A portfolio is not only a place to compile and organize your various work but to showcase your skills and abilities for prospective clients or employers. It should tell the story of your work and give the viewer the opportunity to understand why you made certain choices – both artistic and technical.
There are plenty of ways to make a stunning portfolio – and many of them cost a pretty penny. When researching portfolio plug-ins for WordPress I was disappointed to learn that I would need to upgrade to a business account, to the tune of $300 annually, even to utilize the “free” options. While I understand the importance of being able to showcase my work, I also don’t have a spare $300 kicking around at this moment, so I set out to create an organized portfolio using the options available to me in my personal (albeit ad-free) WordPress plan.
I started by creating a new page that would serve as both the landing page of my site and the index page for my recent work. The portfolio can be found right on my homepage gutenmorgenspinne.com. On this page, I uploaded one image for each project that I would showcase. I then utilized the “portfolio” option in WordPress, which creates a new page for each project. On each individual project page, I added more images and videos and a short write-up that discussed the project and some of my reasoning or process. Finally, I added a caption to the images on the index page corresponding to the title of each project and linked that caption to the project page.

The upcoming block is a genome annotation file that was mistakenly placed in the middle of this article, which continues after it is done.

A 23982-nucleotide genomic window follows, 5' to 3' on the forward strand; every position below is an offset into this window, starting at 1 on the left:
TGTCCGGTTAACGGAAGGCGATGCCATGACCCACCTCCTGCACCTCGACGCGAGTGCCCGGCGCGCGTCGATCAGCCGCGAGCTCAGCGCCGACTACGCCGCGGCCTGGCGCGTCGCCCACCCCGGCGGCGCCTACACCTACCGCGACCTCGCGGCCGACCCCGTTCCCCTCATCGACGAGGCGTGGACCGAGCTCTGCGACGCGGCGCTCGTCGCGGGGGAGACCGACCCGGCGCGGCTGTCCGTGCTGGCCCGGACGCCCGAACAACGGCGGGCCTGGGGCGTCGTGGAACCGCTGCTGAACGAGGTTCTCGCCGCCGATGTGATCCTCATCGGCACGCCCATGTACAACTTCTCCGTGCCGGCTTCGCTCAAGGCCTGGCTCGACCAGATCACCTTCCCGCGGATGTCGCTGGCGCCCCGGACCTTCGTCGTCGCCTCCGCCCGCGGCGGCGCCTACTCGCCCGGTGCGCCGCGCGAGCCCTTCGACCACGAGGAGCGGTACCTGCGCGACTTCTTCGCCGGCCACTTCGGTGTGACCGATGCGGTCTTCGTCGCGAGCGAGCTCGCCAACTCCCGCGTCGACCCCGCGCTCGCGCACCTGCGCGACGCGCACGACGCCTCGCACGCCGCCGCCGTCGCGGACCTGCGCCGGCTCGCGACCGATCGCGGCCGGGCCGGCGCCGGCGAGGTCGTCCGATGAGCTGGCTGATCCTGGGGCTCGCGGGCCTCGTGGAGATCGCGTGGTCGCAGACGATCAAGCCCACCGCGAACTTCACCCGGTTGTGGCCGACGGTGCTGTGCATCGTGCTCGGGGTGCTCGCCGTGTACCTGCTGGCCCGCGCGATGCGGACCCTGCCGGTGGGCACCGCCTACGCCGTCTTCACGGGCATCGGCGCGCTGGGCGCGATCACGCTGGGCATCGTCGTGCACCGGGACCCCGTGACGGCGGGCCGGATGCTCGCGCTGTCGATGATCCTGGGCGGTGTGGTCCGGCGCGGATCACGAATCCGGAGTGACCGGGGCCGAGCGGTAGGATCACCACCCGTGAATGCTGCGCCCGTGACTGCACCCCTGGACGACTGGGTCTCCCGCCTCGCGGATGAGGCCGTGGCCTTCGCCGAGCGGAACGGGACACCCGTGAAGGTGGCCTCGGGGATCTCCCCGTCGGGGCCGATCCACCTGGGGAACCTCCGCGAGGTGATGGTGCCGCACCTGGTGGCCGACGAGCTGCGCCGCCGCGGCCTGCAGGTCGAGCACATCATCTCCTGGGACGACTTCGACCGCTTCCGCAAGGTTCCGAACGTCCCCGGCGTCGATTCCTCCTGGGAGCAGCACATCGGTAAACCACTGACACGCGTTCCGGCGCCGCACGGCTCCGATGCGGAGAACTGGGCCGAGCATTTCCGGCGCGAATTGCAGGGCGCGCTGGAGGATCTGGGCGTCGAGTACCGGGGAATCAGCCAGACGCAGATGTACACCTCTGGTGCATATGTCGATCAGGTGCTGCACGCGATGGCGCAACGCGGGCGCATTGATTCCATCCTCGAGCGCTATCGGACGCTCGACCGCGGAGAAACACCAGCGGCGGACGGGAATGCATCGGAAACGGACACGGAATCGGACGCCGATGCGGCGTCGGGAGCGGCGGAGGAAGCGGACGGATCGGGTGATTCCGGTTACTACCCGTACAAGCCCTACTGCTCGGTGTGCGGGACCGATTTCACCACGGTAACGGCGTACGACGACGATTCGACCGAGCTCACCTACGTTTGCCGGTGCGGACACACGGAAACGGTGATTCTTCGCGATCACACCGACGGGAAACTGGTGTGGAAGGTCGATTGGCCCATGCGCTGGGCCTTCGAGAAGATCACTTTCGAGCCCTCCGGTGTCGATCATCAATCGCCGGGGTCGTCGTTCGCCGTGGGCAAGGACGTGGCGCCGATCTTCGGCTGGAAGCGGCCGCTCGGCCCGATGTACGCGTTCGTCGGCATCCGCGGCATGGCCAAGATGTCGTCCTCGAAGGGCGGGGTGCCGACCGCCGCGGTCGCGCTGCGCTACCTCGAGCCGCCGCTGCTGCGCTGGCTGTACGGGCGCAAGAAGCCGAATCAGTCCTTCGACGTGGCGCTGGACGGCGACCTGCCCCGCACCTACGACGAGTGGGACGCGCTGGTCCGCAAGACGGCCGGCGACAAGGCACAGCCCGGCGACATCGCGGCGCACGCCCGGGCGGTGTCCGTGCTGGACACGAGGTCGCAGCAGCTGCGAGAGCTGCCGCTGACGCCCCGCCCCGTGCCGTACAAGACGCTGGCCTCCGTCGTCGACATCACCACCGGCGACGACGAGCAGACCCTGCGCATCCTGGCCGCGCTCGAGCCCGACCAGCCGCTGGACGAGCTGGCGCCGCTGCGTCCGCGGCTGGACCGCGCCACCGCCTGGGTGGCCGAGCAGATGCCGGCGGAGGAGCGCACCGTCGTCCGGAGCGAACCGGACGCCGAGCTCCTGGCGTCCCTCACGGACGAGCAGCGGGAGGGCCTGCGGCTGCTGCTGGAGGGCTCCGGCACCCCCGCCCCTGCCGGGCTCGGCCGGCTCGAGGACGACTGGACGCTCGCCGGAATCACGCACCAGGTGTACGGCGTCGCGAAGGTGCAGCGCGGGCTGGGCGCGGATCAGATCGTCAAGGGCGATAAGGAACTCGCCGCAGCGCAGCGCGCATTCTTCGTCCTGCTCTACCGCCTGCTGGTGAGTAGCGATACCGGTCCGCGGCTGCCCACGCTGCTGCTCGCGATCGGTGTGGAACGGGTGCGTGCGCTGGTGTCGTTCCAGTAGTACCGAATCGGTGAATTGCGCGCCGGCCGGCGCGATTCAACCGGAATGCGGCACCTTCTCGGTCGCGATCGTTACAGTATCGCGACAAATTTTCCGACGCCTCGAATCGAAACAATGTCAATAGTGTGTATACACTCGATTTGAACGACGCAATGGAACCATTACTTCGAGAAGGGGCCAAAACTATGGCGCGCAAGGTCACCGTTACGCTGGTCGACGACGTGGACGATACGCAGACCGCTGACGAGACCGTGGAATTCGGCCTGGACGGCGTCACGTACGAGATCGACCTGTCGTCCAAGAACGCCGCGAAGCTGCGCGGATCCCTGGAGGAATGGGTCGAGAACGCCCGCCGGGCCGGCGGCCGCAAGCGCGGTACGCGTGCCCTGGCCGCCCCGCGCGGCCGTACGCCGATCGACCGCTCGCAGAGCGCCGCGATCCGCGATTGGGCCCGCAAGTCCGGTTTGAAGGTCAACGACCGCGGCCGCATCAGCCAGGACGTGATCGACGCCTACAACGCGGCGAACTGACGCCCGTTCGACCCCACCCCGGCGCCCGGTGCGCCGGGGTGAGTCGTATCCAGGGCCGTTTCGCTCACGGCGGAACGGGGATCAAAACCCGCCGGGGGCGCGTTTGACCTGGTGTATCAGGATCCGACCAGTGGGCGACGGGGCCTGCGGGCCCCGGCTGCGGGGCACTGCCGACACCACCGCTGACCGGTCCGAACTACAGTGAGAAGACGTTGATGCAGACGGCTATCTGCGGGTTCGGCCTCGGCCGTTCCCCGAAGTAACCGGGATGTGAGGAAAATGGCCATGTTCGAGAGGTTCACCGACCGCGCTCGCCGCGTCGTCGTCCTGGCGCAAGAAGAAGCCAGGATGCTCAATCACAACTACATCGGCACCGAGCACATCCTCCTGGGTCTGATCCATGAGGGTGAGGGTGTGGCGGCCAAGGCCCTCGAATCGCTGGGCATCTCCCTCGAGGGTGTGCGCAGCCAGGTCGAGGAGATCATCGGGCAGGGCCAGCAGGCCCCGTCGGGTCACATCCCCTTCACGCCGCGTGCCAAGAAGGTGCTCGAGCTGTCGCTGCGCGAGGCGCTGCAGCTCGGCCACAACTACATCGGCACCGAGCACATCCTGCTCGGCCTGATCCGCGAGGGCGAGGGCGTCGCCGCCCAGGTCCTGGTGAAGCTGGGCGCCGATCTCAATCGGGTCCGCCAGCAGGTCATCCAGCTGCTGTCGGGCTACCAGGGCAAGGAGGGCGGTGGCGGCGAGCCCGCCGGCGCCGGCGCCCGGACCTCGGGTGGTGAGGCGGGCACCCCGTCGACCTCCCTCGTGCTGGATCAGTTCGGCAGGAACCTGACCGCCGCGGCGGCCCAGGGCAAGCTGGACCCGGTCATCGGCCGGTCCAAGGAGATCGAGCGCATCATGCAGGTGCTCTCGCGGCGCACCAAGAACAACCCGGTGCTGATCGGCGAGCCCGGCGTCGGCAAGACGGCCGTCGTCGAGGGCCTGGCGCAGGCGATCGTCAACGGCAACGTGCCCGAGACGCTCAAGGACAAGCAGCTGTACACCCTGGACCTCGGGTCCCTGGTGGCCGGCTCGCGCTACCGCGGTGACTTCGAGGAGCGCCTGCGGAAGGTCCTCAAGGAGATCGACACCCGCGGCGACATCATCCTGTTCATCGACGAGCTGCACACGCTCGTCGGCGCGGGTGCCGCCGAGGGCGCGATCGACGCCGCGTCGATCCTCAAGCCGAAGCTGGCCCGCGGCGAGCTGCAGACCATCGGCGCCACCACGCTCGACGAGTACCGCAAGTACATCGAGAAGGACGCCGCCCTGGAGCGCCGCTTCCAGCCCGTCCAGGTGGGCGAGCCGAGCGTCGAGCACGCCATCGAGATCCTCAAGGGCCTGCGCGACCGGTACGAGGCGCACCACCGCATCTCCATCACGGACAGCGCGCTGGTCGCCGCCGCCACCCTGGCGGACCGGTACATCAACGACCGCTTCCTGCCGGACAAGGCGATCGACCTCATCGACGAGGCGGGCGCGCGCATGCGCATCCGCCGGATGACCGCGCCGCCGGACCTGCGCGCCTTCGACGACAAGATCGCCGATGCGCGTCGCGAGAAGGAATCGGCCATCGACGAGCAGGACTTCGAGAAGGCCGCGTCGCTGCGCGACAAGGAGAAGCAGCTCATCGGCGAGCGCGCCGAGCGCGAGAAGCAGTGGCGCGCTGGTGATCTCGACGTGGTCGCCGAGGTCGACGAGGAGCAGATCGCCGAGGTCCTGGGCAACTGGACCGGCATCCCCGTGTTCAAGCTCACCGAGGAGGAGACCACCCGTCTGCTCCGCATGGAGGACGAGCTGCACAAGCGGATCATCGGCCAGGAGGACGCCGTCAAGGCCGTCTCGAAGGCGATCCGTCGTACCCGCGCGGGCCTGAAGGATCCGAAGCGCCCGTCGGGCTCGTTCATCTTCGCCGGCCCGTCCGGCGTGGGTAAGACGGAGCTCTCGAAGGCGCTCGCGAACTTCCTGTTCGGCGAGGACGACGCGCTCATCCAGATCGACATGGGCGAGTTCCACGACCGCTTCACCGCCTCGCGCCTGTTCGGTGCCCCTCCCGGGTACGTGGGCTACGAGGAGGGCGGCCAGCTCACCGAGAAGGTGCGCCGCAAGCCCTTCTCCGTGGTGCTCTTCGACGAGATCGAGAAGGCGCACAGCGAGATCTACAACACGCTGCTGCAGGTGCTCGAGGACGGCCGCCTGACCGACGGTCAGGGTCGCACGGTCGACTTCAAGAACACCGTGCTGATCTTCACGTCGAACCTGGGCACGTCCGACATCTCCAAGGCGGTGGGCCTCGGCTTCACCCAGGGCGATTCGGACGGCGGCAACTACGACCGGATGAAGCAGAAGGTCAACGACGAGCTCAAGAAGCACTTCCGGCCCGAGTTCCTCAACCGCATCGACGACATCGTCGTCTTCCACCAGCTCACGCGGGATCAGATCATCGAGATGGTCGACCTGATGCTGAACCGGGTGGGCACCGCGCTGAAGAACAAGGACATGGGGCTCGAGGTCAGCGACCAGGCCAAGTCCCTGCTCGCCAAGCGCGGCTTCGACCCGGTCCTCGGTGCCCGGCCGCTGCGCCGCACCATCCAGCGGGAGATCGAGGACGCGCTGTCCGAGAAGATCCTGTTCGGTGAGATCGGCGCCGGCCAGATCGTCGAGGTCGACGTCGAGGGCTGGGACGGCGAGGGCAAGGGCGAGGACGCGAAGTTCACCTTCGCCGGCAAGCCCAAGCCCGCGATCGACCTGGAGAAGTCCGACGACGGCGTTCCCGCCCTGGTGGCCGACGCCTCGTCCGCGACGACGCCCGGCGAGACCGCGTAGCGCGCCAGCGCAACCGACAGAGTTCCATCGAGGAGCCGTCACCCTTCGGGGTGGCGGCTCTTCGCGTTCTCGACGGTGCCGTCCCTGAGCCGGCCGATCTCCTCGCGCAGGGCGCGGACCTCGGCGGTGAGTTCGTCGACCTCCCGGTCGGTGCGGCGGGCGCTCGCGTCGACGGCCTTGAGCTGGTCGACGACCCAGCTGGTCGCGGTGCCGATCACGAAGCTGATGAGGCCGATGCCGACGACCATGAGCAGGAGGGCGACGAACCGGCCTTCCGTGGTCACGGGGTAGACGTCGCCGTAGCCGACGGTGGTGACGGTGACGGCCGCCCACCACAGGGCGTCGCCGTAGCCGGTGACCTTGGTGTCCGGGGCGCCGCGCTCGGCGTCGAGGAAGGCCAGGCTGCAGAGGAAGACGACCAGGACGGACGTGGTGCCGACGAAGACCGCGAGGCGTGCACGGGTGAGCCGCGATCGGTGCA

While I kept the index page very simple, using only the most engaging image for each project, I used a variation of media types and layouts on the project pages, including galleries, slideshows, files, and even a few videos that helped showcase the work. Looking at the file of my three-page brochure is fine, but seeing the brochure opened and how the images align brings the project to a new level.
I had originally organized the index based on the date that I completed the project, but my last step was reorganizing the layout so that the projects that I believe show my best work are at the top, while those that I feel are a little less compelling are at the end. I also listed the projects in a dropdown in the main menu of the website to help the viewer navigate back to the main index page or jump from one project to the next.
I was relatively disheartened when I realized that I wouldn’t be able to afford to use a pre-established plug-in for my portfolio at this time. Figuring out how to layout and organize the pages took me a little while, but I’m really proud of the outcome and I think that it’s clean, concise, and showcases both my work and my style as a creator nicely.